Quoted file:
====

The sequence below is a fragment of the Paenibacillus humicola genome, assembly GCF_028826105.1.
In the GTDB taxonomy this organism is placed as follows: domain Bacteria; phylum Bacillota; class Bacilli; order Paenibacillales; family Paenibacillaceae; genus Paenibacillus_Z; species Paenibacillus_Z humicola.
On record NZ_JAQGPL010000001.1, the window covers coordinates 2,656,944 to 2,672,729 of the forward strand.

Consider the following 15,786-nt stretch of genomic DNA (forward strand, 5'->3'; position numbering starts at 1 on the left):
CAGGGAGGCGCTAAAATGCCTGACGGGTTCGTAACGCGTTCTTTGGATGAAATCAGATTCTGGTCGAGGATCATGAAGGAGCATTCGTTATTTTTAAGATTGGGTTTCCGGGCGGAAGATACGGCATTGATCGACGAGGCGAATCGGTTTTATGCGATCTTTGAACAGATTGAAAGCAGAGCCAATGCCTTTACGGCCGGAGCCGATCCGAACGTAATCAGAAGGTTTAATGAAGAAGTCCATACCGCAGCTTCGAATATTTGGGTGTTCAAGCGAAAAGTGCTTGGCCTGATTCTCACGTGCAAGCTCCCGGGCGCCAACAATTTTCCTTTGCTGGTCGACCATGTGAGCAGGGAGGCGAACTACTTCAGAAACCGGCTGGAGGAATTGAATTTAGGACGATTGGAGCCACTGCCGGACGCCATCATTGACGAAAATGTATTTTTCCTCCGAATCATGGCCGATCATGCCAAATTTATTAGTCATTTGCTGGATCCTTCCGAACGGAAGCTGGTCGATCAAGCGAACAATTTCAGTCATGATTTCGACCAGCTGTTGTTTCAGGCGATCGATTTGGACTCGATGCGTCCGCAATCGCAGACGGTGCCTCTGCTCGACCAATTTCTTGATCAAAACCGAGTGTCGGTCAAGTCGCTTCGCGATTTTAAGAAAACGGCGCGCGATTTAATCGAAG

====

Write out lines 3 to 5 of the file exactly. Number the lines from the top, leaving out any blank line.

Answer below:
On record NZ_JAQGPL010000001.1, the window covers coordinates 2,656,944 to 2,672,729 of the forward strand.

Consider the following 15,786-nt stretch of genomic DNA (forward strand, 5'->3'; position numbering starts at 1 on the left):
CAGGGAGGCGCTAAAATGCCTGACGGGTTCGTAACGCGTTCTTTGGATGAAATCAGATTCTGGTCGAGGATCATGAAGGAGCATTCGTTATTTTTAAGATTGGGTTTCCGGGCGGAAGATACGGCATTGATCGACGAGGCGAATCGGTTTTATGCGATCTTTGAACAGATTGAAAGCAGAGCCAATGCCTTTACGGCCGGAGCCGATCCGAACGTAATCAGAAGGTTTAATGAAGAAGTCCATACCGCAGCTTCGAATATTTGGGTGTTCAAGCGAAAAGTGCTTGGCCTGATTCTCACGTGCAAGCTCCCGGGCGCCAACAATTTTCCTTTGCTGGTCGACCATGTGAGCAGGGAGGCGAACTACTTCAGAAACCGGCTGGAGGAATTGAATTTAGGACGATTGGAGCCACTGCCGGACGCCATCATTGACGAAAATGTATTTTTCCTCCGAATCATGGCCGATCATGCCAAATTTATTAGTCATTTGCTGGATCCTTCCGAACGGAAGCTGGTCGATCAAGCGAACAATTTCAGTCATGATTTCGACCAGCTGTTGTTTCAGGCGATCGATTTGGACTCGATGCGTCCGCAATCGCAGACGGTGCCTCTGCTCGACCAATTTCTTGATCAAAACCGAGTGTCGGTCAAGTCGCTTCGCGATTTTAAGAAAACGGCGCGCGATTTAATCGAAG